Twenty years ago, slipper clutches, which are also called back torque limiting clutches by engineer types, were reserved for racebikes. These days, slippers come standard on all kinds of streetbikes from performance machines like the Ducati Panigale to beginner bikes like the Kawasaki Ninja 300, and even sport-tourers and cruisers.
The whole idea behind a slipper clutch is that it prevents engine over rev and rear-wheel chatter, and helps keep the rear suspension working properly during hard engine braking caused by aggressive downshifts. At the racetrack a slipper clutch is helpful because downshifts are usually performed while hard on the front brake, so not only is there a lot of engine braking taxing the rear tire and suspension, but there’s very little static load pressing the rear tire against the pavement. Rear-wheel hop, a full-on skid, and even crashes can result. It’s not a good scene
On the street a slipper clutch might come into play when you downshift accidentally, make a sloppy shift in the wet or on a slippery surface, or if you downshift one more gear than you intended. Most folks don’t make those kind of mistakes, but if they do, a slipper could save their butt.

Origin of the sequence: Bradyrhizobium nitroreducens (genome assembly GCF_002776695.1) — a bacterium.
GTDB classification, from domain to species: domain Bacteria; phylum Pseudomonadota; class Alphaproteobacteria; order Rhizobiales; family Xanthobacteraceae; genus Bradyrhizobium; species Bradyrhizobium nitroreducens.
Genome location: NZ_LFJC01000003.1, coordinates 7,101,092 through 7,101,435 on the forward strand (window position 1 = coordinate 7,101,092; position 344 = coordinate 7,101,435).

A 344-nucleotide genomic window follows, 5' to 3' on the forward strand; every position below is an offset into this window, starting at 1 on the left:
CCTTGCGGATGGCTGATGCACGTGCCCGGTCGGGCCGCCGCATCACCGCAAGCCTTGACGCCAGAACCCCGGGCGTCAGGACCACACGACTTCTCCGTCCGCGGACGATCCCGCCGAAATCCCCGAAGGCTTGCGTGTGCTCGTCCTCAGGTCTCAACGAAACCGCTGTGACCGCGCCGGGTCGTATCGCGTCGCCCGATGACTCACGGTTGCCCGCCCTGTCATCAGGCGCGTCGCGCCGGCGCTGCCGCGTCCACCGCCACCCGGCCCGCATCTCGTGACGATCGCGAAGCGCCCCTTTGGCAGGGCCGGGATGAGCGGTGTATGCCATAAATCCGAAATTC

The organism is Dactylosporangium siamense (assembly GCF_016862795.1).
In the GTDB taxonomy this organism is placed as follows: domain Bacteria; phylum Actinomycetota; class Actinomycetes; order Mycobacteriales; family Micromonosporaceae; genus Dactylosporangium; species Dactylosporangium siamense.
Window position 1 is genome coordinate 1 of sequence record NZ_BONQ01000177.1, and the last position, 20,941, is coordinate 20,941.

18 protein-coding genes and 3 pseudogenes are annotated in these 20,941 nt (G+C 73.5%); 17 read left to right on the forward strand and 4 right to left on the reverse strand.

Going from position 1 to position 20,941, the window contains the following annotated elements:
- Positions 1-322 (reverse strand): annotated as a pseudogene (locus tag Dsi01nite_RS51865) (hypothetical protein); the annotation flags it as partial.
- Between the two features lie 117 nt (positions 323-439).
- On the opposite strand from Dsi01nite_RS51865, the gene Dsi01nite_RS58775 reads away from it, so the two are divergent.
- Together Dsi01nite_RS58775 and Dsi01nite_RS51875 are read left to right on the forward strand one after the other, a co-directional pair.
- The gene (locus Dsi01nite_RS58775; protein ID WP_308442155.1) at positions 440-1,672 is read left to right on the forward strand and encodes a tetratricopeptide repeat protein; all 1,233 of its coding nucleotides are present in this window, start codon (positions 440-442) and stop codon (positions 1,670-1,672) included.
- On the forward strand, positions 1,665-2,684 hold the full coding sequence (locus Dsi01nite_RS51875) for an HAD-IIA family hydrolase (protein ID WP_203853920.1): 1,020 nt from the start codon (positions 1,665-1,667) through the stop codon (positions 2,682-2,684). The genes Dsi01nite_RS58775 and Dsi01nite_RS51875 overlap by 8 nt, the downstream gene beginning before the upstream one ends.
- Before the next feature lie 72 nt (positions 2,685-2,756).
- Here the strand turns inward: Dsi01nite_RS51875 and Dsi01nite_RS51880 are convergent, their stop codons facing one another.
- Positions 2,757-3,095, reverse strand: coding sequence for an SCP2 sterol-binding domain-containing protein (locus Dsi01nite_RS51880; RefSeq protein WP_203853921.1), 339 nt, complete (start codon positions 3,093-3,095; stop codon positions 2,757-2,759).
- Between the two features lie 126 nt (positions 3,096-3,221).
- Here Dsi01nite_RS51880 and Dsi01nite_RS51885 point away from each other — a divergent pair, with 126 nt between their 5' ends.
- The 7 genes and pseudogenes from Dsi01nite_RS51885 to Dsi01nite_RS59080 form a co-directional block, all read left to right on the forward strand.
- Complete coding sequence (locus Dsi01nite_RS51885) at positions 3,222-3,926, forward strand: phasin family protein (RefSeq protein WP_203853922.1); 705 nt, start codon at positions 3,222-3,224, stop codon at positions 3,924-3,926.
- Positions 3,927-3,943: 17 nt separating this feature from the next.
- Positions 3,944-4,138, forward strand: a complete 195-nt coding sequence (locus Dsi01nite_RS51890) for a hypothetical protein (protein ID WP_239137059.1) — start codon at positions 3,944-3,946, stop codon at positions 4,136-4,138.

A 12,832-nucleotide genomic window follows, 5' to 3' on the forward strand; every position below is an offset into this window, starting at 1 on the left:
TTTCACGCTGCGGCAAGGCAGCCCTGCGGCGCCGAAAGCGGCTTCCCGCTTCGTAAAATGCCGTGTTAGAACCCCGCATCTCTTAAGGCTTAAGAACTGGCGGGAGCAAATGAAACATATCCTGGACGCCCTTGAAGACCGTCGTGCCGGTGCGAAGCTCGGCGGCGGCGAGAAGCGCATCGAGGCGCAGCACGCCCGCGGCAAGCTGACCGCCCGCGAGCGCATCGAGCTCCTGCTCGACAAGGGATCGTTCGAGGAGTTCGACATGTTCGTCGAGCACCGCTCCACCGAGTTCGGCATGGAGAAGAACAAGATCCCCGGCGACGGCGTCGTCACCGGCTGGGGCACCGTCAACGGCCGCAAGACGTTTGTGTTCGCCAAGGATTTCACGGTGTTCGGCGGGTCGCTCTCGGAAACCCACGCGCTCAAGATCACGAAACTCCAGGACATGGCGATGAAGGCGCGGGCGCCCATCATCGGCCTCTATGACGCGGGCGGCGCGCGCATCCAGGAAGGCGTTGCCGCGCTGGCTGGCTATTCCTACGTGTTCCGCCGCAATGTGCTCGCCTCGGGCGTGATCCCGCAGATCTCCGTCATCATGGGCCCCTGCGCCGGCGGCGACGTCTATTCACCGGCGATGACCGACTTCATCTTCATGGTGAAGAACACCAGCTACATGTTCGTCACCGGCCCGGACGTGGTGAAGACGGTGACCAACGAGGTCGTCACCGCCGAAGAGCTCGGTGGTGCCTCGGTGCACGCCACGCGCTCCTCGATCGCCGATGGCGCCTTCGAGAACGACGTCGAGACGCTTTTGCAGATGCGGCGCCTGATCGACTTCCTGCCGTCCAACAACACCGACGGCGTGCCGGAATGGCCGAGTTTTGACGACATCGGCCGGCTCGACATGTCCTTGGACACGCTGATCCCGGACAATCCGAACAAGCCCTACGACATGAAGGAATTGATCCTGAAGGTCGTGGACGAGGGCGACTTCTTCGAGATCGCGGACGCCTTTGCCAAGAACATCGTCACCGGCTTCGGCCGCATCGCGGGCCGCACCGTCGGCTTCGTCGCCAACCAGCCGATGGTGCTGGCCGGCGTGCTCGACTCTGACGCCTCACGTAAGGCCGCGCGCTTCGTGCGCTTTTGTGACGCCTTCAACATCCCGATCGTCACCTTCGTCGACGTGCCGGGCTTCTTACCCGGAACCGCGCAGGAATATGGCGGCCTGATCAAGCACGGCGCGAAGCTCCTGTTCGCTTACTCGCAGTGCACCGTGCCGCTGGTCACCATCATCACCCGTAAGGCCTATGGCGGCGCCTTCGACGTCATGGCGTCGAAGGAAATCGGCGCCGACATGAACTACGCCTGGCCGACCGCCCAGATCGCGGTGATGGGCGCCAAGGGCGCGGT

So keeping the bike’s back end calm is why slipper clutches are beneficial, but how do they work? It’s pretty simple, actually. The most common type of slipper clutch has ramps built into the inner basket and the pressure plate, and when the rear wheel begins driving the engine under deceleration, the ramps are forced together and they ride up each other. That pushes the pressure plate away from the clutch pack, which reduces the clamping force on the clutch plates and lets them slip past each other so that the rear wheel turns with less engine drag slowing it down and the engine revs aren’t pushed through the roof.
It’s the same action you’d get if you applied a little pressure to the clutch lever, but with a slipper clutch it happens automatically so you don’t have to put any thought into it. No rev matching or clutch finesse required.
A recent evolution of the slipper clutch is the “slip and grip” clutch. In addition to ramps that push the pressure plate out during hard engine braking, there are also ramps that force the plate in during acceleration. This puts additional pressure on the clutch plates to help prevent slippage. Since the “grip” ramps squeeze the clutch pack during acceleration, lighter (or fewer) clutch springs can be used, netting a nice easy pull at the lever.